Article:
Adequate carbohydrate intake also helps prevent protein from being used as energy. If the body doesn’t have enough carbohydrate, protein is broken down to make glucose for energy. Because the primary role of protein is as the building blocks for muscles, bone, skin, hair, and other tissues, relying on protein for energy (by failing to take in adequate carbohydrate) can limit your ability to build and maintain tissues. Additionally, this stresses the kidneys because they have to work harder to eliminate the byproducts of this protein breakdown.

Carbohydrate has other specific functions in the body including fueling the central nervous system and brain.

Storing Carbohydrate
One gram of carbohydrate provides four calories of energy. Athletes often talk about carbohydrate loading and carbohydrate depletion which refers to the amount of carbohydrate energy we can store in our muscles. This is generally around 2,000 carbohydrate calories, but we can change this number through depletion and loading. During depletion (from diet, exercise or a combination) we use up the stored carbohydrate.

If we don’t replenish these stores, we can run out of fuel for immediate exercise. Athletes often refer to this as”hitting the wall.” In the same way, eating large amounts of carbohydrates can increase these stores. This is often referred to as carbohydrate loading or carbo-loading.

How Carbohydrate Fuels Exercise
Carbohydrate stored as glycogen is an easily accessible source of energy for exercise. How long this energy supply lasts depends on the length and intensity of exercise and can range anywhere from 30 to 90 minutes or more. To avoid running out of energy during exercise, start with full glycogen stores, replenish them during exercise and refill them after exercise to be ready for the next workout.

Types of Carbohydrate
Carbohydrates are also divided into simple and complex forms. Simple sugars (carbs) are absorbed and converted to energy very quickly and provide a rapid source of energy. Fruit and energy drinks are a good source of simple carbohydrates.

Complex carbohydrates take a bit longer to be digested and absorbed into the body. They also take longer to breakdown and therefore provide energy at a slower rate than simple sugars. Examples of complex carbohydrates are breads, rice and pasta. Starch and fiber are also considered complex carbohydrates but fiber can not be digested or used for energy. Starch is probably the most important energy source in an athlete’s diet because it is broken down and stored as glycogen. Foods high in starch include whole grain breads, cereals, pasta, and grains.


Proteins are often called the building blocks of the body. Protein consists of combinations of structures called amino acids that combine in various ways to make muscles, bone, tendons, skin, hair, and other tissues. They serve other functions as well including nutrient transportation and enzyme production. In fact, over 10,000 different proteins are in the body.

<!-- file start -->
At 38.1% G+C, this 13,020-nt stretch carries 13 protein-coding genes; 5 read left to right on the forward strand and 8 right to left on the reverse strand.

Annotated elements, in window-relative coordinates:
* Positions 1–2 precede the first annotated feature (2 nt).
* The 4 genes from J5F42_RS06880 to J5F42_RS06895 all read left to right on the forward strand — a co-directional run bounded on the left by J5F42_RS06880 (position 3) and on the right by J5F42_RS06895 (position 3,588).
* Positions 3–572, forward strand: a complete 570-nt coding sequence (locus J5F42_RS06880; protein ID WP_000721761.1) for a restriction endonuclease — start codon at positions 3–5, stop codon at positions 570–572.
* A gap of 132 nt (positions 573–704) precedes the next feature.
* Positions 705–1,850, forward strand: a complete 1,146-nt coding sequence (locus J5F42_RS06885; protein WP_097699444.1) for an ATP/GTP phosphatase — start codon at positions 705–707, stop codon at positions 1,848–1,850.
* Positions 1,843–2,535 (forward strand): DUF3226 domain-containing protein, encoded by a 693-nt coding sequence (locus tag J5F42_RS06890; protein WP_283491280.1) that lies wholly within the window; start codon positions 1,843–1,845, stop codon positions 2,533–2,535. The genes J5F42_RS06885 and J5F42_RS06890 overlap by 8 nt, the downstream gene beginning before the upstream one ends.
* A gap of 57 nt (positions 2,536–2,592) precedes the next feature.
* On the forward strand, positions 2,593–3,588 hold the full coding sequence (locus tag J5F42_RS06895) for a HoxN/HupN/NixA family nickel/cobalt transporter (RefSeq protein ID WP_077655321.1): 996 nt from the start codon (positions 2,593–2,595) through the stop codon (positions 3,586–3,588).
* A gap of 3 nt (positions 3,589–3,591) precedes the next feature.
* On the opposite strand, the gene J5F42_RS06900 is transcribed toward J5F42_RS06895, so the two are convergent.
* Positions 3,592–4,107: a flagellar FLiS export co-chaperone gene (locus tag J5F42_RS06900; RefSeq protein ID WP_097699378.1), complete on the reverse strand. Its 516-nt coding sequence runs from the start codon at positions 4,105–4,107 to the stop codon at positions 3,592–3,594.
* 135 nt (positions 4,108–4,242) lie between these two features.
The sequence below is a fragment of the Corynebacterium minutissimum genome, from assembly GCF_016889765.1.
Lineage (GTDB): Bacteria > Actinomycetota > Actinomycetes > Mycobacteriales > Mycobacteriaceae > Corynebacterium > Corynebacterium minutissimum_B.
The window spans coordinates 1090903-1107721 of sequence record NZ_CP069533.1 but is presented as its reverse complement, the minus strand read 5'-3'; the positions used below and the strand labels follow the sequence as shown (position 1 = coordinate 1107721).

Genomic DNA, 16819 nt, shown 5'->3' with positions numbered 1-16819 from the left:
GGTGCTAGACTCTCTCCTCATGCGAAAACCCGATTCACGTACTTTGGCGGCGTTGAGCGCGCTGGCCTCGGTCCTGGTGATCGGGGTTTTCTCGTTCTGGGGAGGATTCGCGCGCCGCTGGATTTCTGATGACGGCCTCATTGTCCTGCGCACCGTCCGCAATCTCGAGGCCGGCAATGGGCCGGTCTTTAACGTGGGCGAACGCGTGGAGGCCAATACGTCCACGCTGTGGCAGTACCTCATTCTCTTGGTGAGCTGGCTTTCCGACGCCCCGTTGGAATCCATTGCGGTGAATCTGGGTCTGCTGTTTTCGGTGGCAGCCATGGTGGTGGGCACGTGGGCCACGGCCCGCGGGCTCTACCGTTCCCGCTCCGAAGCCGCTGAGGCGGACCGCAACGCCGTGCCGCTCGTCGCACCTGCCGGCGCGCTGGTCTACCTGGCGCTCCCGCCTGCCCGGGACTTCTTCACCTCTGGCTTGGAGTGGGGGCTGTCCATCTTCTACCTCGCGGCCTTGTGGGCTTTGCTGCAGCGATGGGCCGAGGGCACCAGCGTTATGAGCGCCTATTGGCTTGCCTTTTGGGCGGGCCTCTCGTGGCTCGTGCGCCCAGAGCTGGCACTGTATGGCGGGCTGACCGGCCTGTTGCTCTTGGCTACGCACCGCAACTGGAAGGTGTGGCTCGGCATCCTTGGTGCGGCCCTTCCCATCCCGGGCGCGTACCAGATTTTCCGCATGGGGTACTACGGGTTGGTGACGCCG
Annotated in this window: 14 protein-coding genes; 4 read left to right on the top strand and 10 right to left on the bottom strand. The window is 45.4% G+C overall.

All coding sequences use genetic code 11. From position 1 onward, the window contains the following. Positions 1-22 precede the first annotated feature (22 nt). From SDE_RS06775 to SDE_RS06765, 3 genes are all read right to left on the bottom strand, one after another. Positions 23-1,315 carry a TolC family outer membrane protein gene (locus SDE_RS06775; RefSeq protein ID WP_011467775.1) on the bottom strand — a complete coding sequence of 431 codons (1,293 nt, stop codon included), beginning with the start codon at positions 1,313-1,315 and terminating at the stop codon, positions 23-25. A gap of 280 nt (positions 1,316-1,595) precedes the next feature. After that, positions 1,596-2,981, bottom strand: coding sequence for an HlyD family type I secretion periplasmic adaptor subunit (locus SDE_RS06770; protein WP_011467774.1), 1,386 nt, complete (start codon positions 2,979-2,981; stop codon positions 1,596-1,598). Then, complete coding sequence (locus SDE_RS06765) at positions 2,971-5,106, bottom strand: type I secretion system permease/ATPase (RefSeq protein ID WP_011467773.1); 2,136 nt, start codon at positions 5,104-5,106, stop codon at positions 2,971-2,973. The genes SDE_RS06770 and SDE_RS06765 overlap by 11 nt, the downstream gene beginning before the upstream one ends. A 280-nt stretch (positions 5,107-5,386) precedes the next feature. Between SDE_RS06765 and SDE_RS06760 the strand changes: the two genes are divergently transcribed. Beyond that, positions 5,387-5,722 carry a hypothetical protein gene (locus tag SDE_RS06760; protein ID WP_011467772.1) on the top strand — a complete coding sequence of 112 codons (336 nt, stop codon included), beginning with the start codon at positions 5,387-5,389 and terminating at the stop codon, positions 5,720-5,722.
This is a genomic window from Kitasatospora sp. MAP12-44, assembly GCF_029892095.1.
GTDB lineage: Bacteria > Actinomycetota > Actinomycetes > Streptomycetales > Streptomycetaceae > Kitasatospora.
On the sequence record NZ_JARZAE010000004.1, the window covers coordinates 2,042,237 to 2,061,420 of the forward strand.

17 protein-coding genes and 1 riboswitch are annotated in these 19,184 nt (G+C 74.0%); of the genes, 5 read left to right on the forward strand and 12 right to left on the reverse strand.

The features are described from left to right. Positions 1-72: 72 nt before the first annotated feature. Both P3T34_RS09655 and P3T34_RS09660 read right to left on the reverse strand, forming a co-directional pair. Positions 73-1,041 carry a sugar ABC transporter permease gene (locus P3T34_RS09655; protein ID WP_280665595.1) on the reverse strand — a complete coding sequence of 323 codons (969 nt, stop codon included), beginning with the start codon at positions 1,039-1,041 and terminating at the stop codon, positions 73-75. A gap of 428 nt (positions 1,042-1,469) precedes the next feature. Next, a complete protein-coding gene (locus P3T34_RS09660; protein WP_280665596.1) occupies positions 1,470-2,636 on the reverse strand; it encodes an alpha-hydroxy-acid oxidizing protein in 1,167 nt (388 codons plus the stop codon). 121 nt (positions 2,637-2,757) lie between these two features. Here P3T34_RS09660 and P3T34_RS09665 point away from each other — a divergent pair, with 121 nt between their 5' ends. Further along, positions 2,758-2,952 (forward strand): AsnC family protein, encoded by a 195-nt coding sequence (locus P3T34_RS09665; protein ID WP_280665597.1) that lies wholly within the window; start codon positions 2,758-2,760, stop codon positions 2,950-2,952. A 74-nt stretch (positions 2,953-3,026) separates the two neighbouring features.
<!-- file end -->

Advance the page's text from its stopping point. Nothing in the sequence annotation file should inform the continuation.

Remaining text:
Adequate, regular protein intake is essential because it isn’t easily stored by the body. Various foods supply protein in varying amounts with complete proteins (those containing 8 essential amino acids) coming mostly from animal products such as meat, fish, and eggs and incomplete protein (lacking one or more essential amino acid) coming from sources like vegetables, fruit and nuts. Vegetarian athletes may have trouble getting adequate protein if they aren’t aware of how to combine foods.

Protein Needs for Athletes

Athletes need protein primarily to repair and rebuild muscle that is broken down during exercise and to help optimizes carbohydrate storage in the form of glycogen. Protein isn’t an ideal source of fuel for exercise, but can be used when the diet lacks adequate carbohydrate. This is detrimental, though, because if used for fuel, there isn’t enough available to repair and rebuild body tissues, including muscle.

Recommended Daly Protein Intake

  • The average adult needs 0.8 grams per kilogram (2.2lbs) of body weight per day.
  • Strength training athletes need about 1.4 to 1.8 grams per kilogram (2.2lbs) of body weight per day
  • Endurance athletes need about 1.2 to 1.4 grams per kilogram (2.2lbs) of body weight per day

How Much Protein is That?
Not much, as it turns out. Here is a list of some high protein foods.

Food, Amount, Protein

Fish, 3 oz, 21 grams
Chicken, 3 oz, 21 grams
Turkey, 3 oz, 21 grams
Meat, 3 oz, 21 grams
Milk, 8 oz, 8 grams
Tofu, 3 oz, 15 grams
Yogurt, 8 oz, 8 grams
Cheese, 3 oz, 21 grams
Peanut butter, 2 tbsp, 8 grams
Eggs, 2 large, 13 grams

Strength athletes believe more protein is important to build muscle. It turns out that strength athletes actually require high carbohydrate intake and adequate glycogen stores to fuel their workouts. It is the strength training workout that leads to increased muscle mass and strength. This is because all high intensity, powerful muscle contractions (such as weight lifting) are fueled with carbohydrate. Neither fat nor protein can be oxidized rapidly enough to meet the demands of high-intensity exercise. Adequate dietary carbohydrate must be consumed daily to restore glycogen levels.

Nutritional guidance from Mick Glynn